Arizona is one of 14 major cotton-producing states in our country, all in the south. World-wide, we use more cotton than any other fiber and cotton is a leading cash crop in the U.S. The plant grows in warm climates and most of the world's cotton is grown in the US, the Soviet Union, the Peoples Republic of China and India, as well as Brazil, Pakistan and Turkey.
Many people are familiar with cotton farming, but since we have lived most of our lives in the cooler climes near mile-high Denver, we weren't familiar with how it is grown or harvested. The Ancestral Sonoran Desert people who lived at Casa Grande Ruins raised cotton, increasing our curiosity about this crop. This year Arizona cotton farmers have a bumper crop and we wondered about the harvest, so when the Pinal County Historical Museum in Florence announced a program on growing and harvesting the crop, we knew we wanted to attend.
In mid-October we had seen cotton fields where the leaves were still green. You could see the cotton bolls, but it wasn't ready for harvest.
By early November the plants had turned brown and looked very dry and the cotton bolls really stood out.
Forrest Dougherty, an 83-year-old Irish storyteller who was born on the family cotton farm in Gilbert, Arizona, kept us entertained for an hour Sunday afternoon.
It was standing room only be the time he began telling us about growing up on a cotton farm.
Forrest was named after a Yaqui Indian who was a a foreman on his dad's farm. He told us that by the age of eight, he was helping with the planting and harvest. He explained that in this state they planted the seed in March 14, three days before St. Patrick's Day (remember, he is Irish).
In case you are like me and have rarely, if ever, seen a cotton plant close up, this is what it looks like.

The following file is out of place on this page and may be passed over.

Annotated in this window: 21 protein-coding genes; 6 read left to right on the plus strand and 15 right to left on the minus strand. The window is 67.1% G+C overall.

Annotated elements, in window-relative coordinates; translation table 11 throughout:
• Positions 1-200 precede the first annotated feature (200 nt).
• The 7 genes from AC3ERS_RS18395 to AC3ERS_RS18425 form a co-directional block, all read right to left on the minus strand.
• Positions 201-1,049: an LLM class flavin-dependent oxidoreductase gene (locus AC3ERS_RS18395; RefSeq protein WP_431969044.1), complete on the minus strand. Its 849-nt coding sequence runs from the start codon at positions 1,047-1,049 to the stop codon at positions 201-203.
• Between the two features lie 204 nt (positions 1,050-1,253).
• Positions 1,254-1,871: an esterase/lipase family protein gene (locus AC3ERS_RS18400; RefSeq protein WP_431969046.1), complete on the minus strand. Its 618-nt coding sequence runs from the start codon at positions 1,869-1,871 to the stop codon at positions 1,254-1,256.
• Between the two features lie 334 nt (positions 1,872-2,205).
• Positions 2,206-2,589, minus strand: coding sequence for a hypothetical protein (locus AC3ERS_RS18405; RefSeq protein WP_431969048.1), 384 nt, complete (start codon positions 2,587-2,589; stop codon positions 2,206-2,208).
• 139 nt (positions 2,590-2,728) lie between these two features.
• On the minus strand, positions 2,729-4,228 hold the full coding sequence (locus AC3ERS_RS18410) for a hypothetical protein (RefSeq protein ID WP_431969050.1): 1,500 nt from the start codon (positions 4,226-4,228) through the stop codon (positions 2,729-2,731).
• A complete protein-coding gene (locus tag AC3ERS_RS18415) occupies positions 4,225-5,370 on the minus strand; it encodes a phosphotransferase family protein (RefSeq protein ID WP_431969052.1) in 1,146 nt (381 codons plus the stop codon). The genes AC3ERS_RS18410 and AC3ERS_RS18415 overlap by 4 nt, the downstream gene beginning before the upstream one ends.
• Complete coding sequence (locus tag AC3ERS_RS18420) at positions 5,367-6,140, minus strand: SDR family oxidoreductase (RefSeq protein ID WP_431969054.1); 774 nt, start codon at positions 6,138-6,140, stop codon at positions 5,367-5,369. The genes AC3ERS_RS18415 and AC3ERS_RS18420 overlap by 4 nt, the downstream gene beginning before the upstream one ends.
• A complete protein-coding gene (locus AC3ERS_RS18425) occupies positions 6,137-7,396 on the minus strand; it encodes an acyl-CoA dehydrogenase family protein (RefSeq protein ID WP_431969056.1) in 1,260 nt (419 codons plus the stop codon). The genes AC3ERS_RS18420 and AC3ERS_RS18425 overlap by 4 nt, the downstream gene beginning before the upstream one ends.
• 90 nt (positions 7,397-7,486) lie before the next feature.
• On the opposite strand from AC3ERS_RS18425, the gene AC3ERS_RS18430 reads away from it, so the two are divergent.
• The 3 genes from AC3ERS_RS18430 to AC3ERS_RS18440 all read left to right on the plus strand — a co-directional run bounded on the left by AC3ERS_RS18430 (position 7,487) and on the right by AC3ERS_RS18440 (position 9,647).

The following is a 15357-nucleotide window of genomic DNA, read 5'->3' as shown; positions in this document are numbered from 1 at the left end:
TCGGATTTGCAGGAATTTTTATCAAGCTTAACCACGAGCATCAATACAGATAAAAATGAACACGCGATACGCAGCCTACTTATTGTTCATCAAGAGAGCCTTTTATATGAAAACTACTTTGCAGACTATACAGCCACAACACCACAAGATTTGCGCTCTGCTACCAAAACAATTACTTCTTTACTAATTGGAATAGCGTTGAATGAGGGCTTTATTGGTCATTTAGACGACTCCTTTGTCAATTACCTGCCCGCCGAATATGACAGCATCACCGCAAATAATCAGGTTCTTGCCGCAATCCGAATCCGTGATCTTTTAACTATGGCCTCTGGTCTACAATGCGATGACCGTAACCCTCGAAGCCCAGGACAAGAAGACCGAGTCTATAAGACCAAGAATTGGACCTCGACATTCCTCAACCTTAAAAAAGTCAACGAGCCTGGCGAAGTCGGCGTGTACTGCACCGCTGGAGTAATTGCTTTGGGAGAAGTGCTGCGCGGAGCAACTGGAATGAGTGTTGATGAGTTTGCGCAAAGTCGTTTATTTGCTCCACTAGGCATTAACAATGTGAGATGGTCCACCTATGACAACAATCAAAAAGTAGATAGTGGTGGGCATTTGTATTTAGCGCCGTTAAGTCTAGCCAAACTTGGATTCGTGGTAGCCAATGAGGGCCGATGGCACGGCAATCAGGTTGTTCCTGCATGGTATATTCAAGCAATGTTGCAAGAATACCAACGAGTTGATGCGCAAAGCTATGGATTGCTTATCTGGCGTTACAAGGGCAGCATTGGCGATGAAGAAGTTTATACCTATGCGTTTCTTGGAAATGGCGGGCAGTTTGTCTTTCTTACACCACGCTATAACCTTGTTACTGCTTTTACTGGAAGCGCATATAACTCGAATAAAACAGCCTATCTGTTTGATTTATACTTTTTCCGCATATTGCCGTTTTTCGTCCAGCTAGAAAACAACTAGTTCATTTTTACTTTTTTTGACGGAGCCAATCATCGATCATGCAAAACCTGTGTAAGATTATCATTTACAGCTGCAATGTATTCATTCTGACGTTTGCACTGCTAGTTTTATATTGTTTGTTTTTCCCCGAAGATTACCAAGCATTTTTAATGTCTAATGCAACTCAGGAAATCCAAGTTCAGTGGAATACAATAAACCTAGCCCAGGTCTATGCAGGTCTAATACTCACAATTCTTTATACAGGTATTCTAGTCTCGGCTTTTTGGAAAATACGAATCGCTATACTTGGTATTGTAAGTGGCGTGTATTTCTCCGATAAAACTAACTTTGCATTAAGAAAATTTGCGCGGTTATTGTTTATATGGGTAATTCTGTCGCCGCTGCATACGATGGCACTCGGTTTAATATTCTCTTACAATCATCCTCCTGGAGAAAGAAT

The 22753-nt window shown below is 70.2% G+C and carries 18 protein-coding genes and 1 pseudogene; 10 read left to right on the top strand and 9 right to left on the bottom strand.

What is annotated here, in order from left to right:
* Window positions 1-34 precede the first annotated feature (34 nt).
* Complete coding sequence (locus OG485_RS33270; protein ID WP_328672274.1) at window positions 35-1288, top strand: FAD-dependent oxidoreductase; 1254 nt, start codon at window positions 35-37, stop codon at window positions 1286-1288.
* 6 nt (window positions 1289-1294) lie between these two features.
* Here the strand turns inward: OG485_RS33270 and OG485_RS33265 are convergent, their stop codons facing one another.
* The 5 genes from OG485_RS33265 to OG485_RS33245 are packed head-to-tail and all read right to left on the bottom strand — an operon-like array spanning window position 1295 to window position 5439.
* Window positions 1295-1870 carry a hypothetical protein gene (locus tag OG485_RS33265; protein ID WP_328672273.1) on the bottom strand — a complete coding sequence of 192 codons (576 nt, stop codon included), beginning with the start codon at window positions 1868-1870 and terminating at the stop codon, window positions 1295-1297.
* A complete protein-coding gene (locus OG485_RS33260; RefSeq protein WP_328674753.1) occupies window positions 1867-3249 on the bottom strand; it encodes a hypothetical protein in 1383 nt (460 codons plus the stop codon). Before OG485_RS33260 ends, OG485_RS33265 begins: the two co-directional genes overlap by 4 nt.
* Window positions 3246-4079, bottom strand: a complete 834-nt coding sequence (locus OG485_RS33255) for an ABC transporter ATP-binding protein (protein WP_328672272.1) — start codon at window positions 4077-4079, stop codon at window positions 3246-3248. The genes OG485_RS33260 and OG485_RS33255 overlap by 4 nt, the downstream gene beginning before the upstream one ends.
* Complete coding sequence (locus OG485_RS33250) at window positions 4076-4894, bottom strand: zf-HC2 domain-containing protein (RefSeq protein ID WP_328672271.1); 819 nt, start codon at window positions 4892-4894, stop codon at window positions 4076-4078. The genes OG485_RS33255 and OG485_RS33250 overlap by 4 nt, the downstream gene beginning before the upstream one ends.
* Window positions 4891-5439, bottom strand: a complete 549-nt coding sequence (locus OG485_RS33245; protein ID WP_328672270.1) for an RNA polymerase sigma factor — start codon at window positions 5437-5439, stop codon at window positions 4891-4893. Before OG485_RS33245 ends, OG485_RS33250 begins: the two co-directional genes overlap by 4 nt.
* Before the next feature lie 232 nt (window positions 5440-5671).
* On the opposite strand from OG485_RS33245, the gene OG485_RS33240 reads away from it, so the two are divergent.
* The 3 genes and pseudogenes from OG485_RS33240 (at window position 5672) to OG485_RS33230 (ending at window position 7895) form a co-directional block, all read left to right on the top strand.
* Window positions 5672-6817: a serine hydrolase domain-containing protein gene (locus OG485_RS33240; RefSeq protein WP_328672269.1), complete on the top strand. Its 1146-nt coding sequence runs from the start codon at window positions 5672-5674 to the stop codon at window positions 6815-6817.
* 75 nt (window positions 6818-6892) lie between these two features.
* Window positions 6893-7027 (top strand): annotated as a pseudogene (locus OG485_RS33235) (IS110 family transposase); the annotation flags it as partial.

This is a machine (don't know what it is called) that harvests the cotton.
After harvest, the cotton is piled at the side of the field in what Forrest called modules. Over the coming months, the modules are picked up one at a time by very large trucks and taken to the cotton gin.
At the front of the room you can see Forrest and his daughter, Suzie, who helped with his visual aides.
We learned that all parts of the cotton plant are useful. The fiber or lint is used in making cloth; linters--the short fuzz on the seed--provide cellulose for making plastics, explosives and other products. Linters also are used in high quality paper products and processed into batting. The cottons seed is separated into oil, meal and hulls for use in food for humans, livestock and poultry, as well as fertilizer. Even the stalks and leaves are plowed under to enrich the soil.
This year, at least, the economic picture for Arizona cotton farmers is excellent, especially since the harvest is so large. (I don't know if that is true in other states.) Because of bad weather conditions in cotton-growing countries around the world, there is a shortage of the fiber and cotton prices are very high, so Arizona farmers are having a good year.
Forrest is a great entertainer, beginning his presentation with a Yaqui Indian prayer in honor of his namesake, and ending by twirling his cotton rope lasso while singing a song
I had a chance to talk to Forrest before we left the museum.
The program went extremely well Sunday. There was seating for maybe 75 people and possible 200 crowded in to hear the presentation. Who was happiest that it went so well, and that it was over? That would be Chris Reid, who operates the museum each day--and gave us the great tour last week. She arranged for the cotton program.